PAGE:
Monday, February 16, 2015

Practise Slowly

When practising routines, my teacher advocates the following:
At least 30 minutes for Yang Style 108.
At least 15 minutes for Chen Style Old Frame First Routine
At least 12 minutes for Sun Style.

Why? Because when you practise, it is important to practise slowly. Because when we first learn taiji, we still don't know how to relax. So when we move too fast, most of the time, we are not able to move in a relaxed manner. Moving slowly forces us to try to relax and gives us time to focus on the fundamentals, such as making sure the movement of the hand is linked to the legs.

Once you have reached a certain stage, you will be able to move in a relaxed manner fast or slow. It is still recommended to practise slowly though, so that you can constantly check your actions to make sure they are correct.

Friday, February 06, 2015

Inkling: The Line

Just an inkling I had today.

About this line that joins the point of contact (POC) to your opponent's centre of gravity (CG). When your force acts along this line, it will have an effect on your opponent. So when you are pushing hands, the trick is to utilise force along this imaginary line.

Similarly, your opponent will be able to move you if his force acts in the line that joins the POC with your CG. To neutralise his force means to shift either the direction of his force away from your CG, or to shift your CG away from the direction of his force.

The shorter this imaginary line, the easier it is for force to act from the POC towards the CG, due to the shorter distance the force has to act on. But it also means that it is easier to neutralise the force, since a small movement will result in the force no longer acting on the CG.

It's all about the line.

Wednesday, February 04, 2015

How I Learn

When I first started out training under my teacher, Mr Kwek, I was learning from him Chen style taijiquan. I had previously learnt this under my wushu coach, but I wanted to learn it properly from a taiji teacher. What I had previously been practising looks good to the untrained eye, but is worth nothing to someone who knows taiji.

My teacher would teach me the moves, one or a few. And then I would practise them. Again and again and again. Every session, I will keep practising the movements that I have been taught so far. I never asked him to teach me the next move. When he felt that I could learn more, he came over and taught me the next move.

That is faith. Faith in your teacher. Faith that he knows best (after all, my teacher has been teaching taiji for 40 years when I first met him) and knows when you are ready to move on to the next step.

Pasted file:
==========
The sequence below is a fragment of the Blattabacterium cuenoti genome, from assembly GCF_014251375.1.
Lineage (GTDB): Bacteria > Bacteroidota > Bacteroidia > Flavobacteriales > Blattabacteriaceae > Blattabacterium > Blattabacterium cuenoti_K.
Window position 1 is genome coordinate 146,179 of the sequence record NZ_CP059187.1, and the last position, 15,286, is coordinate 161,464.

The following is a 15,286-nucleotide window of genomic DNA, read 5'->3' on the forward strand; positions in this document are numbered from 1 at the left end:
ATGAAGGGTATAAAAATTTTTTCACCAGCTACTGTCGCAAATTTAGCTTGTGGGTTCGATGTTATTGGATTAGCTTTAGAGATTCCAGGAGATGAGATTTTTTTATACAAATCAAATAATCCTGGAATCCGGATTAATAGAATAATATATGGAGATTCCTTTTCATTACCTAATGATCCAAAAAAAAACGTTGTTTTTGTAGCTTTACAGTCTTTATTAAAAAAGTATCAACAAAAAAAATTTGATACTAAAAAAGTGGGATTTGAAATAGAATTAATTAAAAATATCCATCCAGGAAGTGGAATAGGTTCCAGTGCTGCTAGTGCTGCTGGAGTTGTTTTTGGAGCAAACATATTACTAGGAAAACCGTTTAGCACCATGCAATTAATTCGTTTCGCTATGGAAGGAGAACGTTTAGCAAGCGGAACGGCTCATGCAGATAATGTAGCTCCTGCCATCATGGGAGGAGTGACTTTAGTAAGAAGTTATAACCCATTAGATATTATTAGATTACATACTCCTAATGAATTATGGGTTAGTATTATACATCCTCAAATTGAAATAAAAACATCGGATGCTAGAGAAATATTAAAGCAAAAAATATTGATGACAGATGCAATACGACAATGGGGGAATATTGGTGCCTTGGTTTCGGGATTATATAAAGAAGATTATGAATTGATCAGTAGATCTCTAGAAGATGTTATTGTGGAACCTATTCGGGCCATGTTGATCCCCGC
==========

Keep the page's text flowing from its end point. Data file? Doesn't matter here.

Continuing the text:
Keep practising, ask questions, and then practise some more. Eventually, you will get there. There is no secret, no short cut, other than lots of practice. To think that you know more than your teacher, to think that you are ready for the next step when your teacher doesn't think so, that is your own self-conceitedness at work. And it is working against your progress.

Be humble, be patient.

Tuesday, February 03, 2015

Don't Teach, Don't Share, Until You Are Ready

Teaching taiji is a good way to improve at it.

Sharing with your fellow students is a good thing too.

But when we learn from a teacher, we are here to learn what the teacher has to teach. It may be good to share knowledge, but share what you have learnt from the teacher, not what you know. Because your own understanding may not be deep enough.

Teach what your teacher taught you, not what you are practising. Because what you are practising may not be right.

It takes a certain amount of time, effort and understanding before one is ready to help teach and share what he has learnt. To try and teach and share before that may end up impeding fellow students, rather than helping them.

So yes, by all means teach and share, but only when you are ready.

Monday, February 02, 2015

Safety Is Paramount

My teacher places a lot of emphasis on safety during lessons. After all, no one comes to class wanting to get injured.

When someone gets injured, three parties are at fault. The person who caused hurt, for not being able to control his own actions. The person who was injured, for not being more aware of what is going on and thus avoiding getting hurt. And the teacher, who failed to create an environment in which the students value the safety of each other.

When we started learning weapon forms, my teacher would stress on safety. How to hold the weapons, how to walk around and being aware, so that you don't hit other people or get cut by others. And when training in unison, he would emphasise that we move together, so that we don't end up getting in each other's way. Questions should be left to the end of the practice, not during, since the rest of the class is still moving even if you decide to stop and ask a question. And that is very dangerous.

And all the more in pushing hands, he stressed the importance of respecting your training partner. Causing hurt is not the aim of pushing hands. Learning from each other, learning about yourself, that is the reason why we push hands. Which was why he allowed himself to be pushed instead of causing harm to his opponent.

Be safe, stay safe. If you can't even stay safe in practice, how to stay safe in a real fight?